Covid 19: Minimising risks and ensuring compliance
What happens when there is a case of Covid-19 in a company? Essentially, the key elements of the necessary measures to be implemented will have been set out in the pandemic preparedness plan. This will also contain guidelines on how the technical and organisational response by companies is to be managed during the various pandemic phases. The problem for companies is that, up to now, their emergency plans have been directed at responding to damaging events, such as fires, serious accidents and environmental impacts. Over the years, certain routines have become established which are reviewed in the form of regular checks, e.g., by insurance companies, supervisory authorities (for compliance with requirements of occupational safety and environmental protection), and audits.
Companies which, e.g., are subject to extended requirements, or which require a special permit to operate, will be more familiar with the development and maintenance of emergency response plans than others. However, when the new coronavirus came along, even companies which had established crisis teams in place found themselves in unfamiliar and uncharted territory. Up to then, the competencies needed for assessing the effects of a virus were previously only to be found in specialist industries.
Every well-run company maintains a legal compliance register of the various laws that apply to it. These may be grouped under such headings as occupational health and safety, the environment, or dangerous goods. This affords a way of continuously monitoring and performing in-house assessments of any changes that arise. The compliance register should provide an overview of derived obligations. Up until now, scant consideration has been given in such registers to corona-related rulings, international health regulations (IHR), laws on the prevention and control of infectious diseases and guidelines on infection prevention and control, with the result that many companies deemed that derivable obligations were of no relevance to them.
The content of the laws listed is usually presented in a manner that is very abstract and of little practical relevance. For some companies it therefore rarely made sense to continuously track them in a legal compliance register. Only with the advent of the SARS-CoV-2 occupational safety standard were tangible measures published. Just as it is set out in the Occupational Safety and Health Act, this standard deems a virus to be a “work hazard” – and that clarifies the various responsibilities. It also sets forth the statutory hierarchy of protective measures to be implemented.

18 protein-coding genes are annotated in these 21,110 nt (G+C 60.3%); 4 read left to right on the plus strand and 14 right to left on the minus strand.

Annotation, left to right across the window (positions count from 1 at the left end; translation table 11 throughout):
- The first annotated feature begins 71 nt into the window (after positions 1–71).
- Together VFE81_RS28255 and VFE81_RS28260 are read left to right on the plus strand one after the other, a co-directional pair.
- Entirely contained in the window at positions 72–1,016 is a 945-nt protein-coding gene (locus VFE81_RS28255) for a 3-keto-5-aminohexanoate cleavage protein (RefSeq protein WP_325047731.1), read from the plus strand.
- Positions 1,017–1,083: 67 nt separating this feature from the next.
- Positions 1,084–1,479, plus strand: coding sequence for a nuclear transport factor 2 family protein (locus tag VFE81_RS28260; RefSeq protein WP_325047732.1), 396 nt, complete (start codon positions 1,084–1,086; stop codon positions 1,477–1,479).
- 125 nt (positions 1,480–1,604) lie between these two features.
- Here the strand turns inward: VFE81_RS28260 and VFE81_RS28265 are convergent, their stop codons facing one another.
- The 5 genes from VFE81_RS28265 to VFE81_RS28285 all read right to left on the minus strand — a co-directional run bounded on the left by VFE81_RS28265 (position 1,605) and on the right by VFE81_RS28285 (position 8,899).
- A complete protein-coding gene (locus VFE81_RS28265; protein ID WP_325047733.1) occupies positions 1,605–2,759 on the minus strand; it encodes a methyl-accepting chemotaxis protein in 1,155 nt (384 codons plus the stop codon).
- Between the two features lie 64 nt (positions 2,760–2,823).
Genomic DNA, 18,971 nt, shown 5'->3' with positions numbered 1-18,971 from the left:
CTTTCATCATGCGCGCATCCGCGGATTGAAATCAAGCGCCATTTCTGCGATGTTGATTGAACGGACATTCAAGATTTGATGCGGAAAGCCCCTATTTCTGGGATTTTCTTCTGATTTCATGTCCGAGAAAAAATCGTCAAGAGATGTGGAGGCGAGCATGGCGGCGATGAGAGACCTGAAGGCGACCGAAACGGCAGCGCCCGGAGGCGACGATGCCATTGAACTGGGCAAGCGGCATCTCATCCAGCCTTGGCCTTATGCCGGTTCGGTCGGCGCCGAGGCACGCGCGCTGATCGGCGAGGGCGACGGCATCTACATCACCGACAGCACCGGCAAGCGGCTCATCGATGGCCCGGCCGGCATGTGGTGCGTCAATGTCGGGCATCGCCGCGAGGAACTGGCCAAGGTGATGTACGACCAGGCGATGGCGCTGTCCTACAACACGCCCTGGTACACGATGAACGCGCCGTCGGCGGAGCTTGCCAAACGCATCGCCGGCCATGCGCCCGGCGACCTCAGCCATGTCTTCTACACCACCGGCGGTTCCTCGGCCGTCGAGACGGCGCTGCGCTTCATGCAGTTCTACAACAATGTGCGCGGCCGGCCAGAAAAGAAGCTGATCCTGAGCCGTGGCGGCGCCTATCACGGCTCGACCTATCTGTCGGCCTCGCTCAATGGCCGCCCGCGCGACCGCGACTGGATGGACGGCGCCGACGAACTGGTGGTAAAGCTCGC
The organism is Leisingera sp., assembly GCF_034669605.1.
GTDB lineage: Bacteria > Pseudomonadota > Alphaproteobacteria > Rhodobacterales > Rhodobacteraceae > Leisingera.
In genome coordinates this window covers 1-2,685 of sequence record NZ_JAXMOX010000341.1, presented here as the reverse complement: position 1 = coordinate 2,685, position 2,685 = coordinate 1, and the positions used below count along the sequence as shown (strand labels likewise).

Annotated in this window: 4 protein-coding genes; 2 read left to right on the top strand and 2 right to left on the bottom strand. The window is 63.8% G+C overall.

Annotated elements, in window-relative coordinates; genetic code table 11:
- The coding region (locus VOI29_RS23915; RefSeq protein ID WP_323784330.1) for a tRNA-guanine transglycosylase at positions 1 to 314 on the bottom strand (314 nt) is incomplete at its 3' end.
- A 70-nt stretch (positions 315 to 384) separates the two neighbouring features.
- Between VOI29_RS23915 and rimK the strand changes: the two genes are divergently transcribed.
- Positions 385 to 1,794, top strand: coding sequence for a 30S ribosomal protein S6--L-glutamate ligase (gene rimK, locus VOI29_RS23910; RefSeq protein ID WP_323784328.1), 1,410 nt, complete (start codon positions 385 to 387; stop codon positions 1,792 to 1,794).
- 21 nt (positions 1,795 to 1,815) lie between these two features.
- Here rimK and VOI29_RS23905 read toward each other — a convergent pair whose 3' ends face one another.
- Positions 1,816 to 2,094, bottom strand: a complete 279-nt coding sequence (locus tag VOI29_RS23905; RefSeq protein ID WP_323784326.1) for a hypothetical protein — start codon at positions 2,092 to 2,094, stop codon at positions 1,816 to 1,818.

Special technical measures:
- Workplace design
- Sanitary rooms, canteens and break rooms
- Infection prevention measures for
- Collective accommodation
- Working from home
- Business trips and meetings
Special organisational measures:
- Ensuring proper distancing
- Work equipment/tools
- Working time and breaks schedule
- Storage and cleaning of work clothing and PPE
- Access of external persons to workplaces and company premises
- Instructions for responding to suspected cases
- Minimising psychological stress induced by corona
Special personal measures:
- Mouth and nose protection and personal protective equipment (PPE)
- Instruction and active communication
- Preventive health care and protection of particularly vulnerable people
Even though the laws and regulations passed by the EU or national governments must be followed, it has proved much more important in the context of the corona pandemic to keep track of regulations at the local level. In recent weeks and months, for example many federal states in Germany have made use of their power to issue ordinances under Section 32 of the German Law on the Prevention and Control of Infectious Diseases (IfSG); other countries issued general regulations.
The restrictions and requirements therein detail specific protective measures too and can extend and tighten them. The various ordinances issued by the federal states differ somewhat in terms of content, but especially in the timing of their promulgation. At an even lower level, individual cities and municipalities can take measures further again by, e.g., imposing total lockdowns or even shutting down factories.
The novel coronavirus and the resulting restrictions have taken many companies by surprise and the economic impact will be felt for a long time to come. In future, emergency response plans will accord greater consideration than in the past to the risks posed by viruses. The absence of expertise in monitoring legal compliance has caused great uncertainty within companies, mainly because trustworthy sources are lacking or because they have fallen through the cracks.
This situation has been exacerbated by the speed with which legal requirements have changed and further-reaching differences at local level. Precisely in the area of occupational safety and environmental protection, it usually takes a long time for legal changes to be decided and to take effect. It is therefore essential to be able to develop expertise in the monitoring of legal compliance in order that impacts may be assessed quickly and efficiently.Where this cannot be done in-house, a network of competent partners and service providers should at least be established to serve as expert contacts. Furthermore, even when no acute crisis exists, legal compliance monitoring should be a priority and the existing corporate structure should be reviewed as part of targeted compliance checks and audits to ensure that it is fit for purpose.